Vail Daily column: Winning at all costs … costs plenty |

Vail Daily column: Winning at all costs … costs plenty

Jack Van Ens
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Jack Van Ens
Staff Photo |

Ever tried squeezing abrasive verbal toothpaste back into its tube? We desire to take back retorts that sounded silly, caustic or snooty.

Green Bay Packer head coach Vince Lombardi went to his grave frustrated that he couldn’t correct what he meant by “Winning isn’t everything; it’s the only thing.”

Most Americans misconstrue what Lombardi intended to say. They assume this legendary coach advised winning at all costs, doing whatever it takes to get ahead — even cheating.

“I wish I’d never said the damned thing,” Lombardi lamented prior to dying. “I meant the effort … I meant having a goal … I sure as hell didn’t mean to crush human values.”

The apostle Paul used athletic imagery that suggests Lombardi’s original intent for winning. Racers need energetic starts off blocks. They must run hard every step of a race. Sprint with everything you’ve got, even if a gold medal eludes you.

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The apostle Paul described never-give-up effort with an analogy taken from the ancient Olympic Games. “I have fought the good fight,” he writes to young Timothy, who sometimes flagged because of ill-health. “I have finished the race. I have kept the faith,” (II Timothy 4:7).

Finish the race, even if you don’t win it, has familiar overtones to what Coach Lombardi’s maxim originally meant. The effort to win isn’t everything; it’s the only thing.

In 1896, Baron de Coubertin cultivated a burning desire to re-light the Olympic Games’ torch. He combined the winning edge of the ancient Games with excellence Britons taught in Victorian public schools. “What is important in life is not to triumph, but to take part; what is essential is not to have won, but to have fought well,” declared the Baron as he resuscitated the Olympic Games, centuries after their flame was extinguished.

Baron de Coubertin’s credo didn’t exactly match the ancient Greeks’ winning spirit. They emphasized wearing the laurel wreath, breaking the finish line first, doing whatever it took to win. The Homeric creed “always to be the best” meant that you crushed opponents, resorting to cutthroat shenanigans to win.

In 776 B.C., the first run for the Gold in ancient Greece featured one winner. The only sporting event, virtually lost amid religious festivals and sacrifices to gods, was a 200-yard footrace. The Greeks called this distance a “stade” from which is derived our “stadium.”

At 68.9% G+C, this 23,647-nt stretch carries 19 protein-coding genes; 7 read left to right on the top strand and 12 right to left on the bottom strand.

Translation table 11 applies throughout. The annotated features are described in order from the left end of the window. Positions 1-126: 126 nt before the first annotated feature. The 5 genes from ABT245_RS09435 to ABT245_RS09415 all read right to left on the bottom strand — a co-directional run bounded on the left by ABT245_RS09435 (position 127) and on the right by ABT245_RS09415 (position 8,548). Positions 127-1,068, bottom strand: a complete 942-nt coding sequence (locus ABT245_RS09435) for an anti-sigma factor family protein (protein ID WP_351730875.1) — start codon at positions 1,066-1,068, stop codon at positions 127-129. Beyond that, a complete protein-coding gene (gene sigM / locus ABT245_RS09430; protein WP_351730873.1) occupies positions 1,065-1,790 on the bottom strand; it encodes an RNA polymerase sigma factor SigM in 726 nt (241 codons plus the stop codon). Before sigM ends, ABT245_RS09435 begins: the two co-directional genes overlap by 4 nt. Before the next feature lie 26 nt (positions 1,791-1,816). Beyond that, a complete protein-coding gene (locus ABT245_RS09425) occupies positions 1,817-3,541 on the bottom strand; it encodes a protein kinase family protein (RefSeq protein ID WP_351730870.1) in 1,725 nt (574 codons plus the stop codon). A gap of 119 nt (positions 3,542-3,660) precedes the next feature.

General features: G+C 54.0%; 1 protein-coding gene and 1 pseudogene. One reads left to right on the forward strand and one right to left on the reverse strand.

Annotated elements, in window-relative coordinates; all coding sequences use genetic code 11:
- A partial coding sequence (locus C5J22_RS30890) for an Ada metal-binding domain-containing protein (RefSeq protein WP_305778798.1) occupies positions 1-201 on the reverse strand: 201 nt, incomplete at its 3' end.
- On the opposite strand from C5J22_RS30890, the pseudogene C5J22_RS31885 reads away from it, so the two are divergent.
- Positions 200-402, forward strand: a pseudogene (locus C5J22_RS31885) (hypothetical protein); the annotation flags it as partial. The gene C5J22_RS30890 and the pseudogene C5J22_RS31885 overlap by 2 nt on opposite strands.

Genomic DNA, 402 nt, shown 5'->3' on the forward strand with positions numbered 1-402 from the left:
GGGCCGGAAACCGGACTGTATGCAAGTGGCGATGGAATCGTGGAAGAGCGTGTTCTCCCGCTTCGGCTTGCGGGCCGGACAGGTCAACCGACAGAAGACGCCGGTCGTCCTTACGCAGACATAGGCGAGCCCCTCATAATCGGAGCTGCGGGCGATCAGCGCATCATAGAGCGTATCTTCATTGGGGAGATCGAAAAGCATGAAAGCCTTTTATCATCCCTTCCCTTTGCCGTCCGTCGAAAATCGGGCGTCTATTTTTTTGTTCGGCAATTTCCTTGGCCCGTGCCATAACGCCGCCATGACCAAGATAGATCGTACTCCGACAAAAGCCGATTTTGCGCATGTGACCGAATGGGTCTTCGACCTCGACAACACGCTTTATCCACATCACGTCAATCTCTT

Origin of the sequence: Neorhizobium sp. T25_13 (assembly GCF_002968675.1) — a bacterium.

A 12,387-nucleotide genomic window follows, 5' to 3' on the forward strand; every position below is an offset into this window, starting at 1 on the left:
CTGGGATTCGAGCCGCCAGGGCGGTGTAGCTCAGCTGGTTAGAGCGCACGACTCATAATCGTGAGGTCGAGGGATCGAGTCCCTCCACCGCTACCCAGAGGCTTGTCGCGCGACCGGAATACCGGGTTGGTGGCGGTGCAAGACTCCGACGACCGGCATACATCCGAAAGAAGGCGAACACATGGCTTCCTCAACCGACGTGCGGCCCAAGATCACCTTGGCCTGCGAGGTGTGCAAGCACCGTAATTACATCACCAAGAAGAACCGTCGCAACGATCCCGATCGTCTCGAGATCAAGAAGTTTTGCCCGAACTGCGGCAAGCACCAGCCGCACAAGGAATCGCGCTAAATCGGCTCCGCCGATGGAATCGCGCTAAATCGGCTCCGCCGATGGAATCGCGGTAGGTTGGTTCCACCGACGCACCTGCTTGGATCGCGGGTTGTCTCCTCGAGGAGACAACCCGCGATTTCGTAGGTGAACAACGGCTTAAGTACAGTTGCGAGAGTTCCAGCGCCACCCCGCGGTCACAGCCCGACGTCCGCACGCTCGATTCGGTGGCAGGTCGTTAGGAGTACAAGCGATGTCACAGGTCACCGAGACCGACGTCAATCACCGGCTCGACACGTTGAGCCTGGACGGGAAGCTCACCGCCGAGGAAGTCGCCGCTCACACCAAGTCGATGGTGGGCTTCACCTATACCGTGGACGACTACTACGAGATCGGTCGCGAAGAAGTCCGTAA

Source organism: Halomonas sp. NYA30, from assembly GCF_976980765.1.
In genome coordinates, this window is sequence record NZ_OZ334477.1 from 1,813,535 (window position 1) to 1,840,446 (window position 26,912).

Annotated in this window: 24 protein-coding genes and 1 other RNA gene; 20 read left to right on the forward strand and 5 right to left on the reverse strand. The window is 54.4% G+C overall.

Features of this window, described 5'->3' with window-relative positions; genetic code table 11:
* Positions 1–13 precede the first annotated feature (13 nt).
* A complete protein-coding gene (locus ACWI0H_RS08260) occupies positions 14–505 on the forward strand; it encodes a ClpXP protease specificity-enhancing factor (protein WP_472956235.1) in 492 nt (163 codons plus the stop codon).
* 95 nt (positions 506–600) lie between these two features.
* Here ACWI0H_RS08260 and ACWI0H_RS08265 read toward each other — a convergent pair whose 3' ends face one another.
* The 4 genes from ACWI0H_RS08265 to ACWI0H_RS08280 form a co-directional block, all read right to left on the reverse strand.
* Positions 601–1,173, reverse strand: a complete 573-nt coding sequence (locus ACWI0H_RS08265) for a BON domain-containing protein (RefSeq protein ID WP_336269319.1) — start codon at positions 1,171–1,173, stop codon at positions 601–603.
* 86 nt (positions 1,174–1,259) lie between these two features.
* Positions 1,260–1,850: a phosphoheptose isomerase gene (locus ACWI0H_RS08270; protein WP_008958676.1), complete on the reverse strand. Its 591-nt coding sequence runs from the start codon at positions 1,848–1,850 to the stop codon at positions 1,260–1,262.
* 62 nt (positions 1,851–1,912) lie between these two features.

Ancient lore tells that in 720 B.C. a runner Orisippus competed in a loincloth. He sprinted so fast that his loincloth fell off. Flushed with victory after he crossed the finish line, this racer’s fans interpreted his success as sign of the gods’ favor. In future competition, racers ran sans clothing.

Holding only a single race meant one winner-took-all in the first Greek Olympic Games. Fans cheered for their sprinting heroes to do what it takes to win.

No longer competing in the buff, today’s Olympic athletes sometimes secretly gain an edge by doping up. They cover this deceit; betting odds are slim that the scam is discovered.

The Russians believe winning is the only thing and have cheated to get the gold. Their sports officials manipulated doping test results at the 2014 Sochi Olympics. Their cheating has been uncovered. Some Russian athletes were banned from competing in this summer’s Olympiad.

Russian authorities replaced tainted urine samples that showed doping with clean specimens. They passed them through a secret opening that looked like a “mouse-hole,” between the lab and a building next to it, which housed Russia’s state’s security service. Russian authorities destroyed athletes’ contaminated urine samples.

They did what it takes to win.

Tony Schwartz, ghostwriter for Donald Trump’s best-seller “The Art of the Deal,” comes clean on how this Republican presidential nominee plays to win and uses cutthroat business tactics to stay No. 1.

Having written “A Different Kind of Donald Trump Story” in 1985, Schwartz portrays him “not as a brilliant mogul but as a ham-fisted thug who had unsuccessfully tried to evict rent-controlled and rent-subsidized tenants from a building that he had bought on Central Park South. Trump’s efforts—which included a plan to house homeless people in the building in order to harass the tenants—became what Schwartz described as a ‘fugue of failure, a farce of fumbling and bumbling.’” All rigged to win at evicting tenants from their apartments in order to make big bucks by selling space to wealthier clients.

Says Schwartz of The Donald, “Trump only takes two positions. Either you’re a scummy loser, liar, whatever, or you’re the greatest … He wanted to be seen as a tough guy, and he loved being on the cover.” (The New Yorker, “Donald Trump’s Ghostwriter Tells All,” by Jane Mayer, July 25, 2016).

Try your best. Be diligent at all your efforts.

Winning at all costs crushes and corrupts decent competitive values, turning a first-place Olympic medal into fools’ gold.

The Rev. Dr. Jack R. Van Ens is a Presbyterian minister who heads the nonprofit, tax exempt Creative Growth Ministries (, which enhances Christian worship through dynamic storytelling and dramatic presentations aimed to make God’s history come alive.

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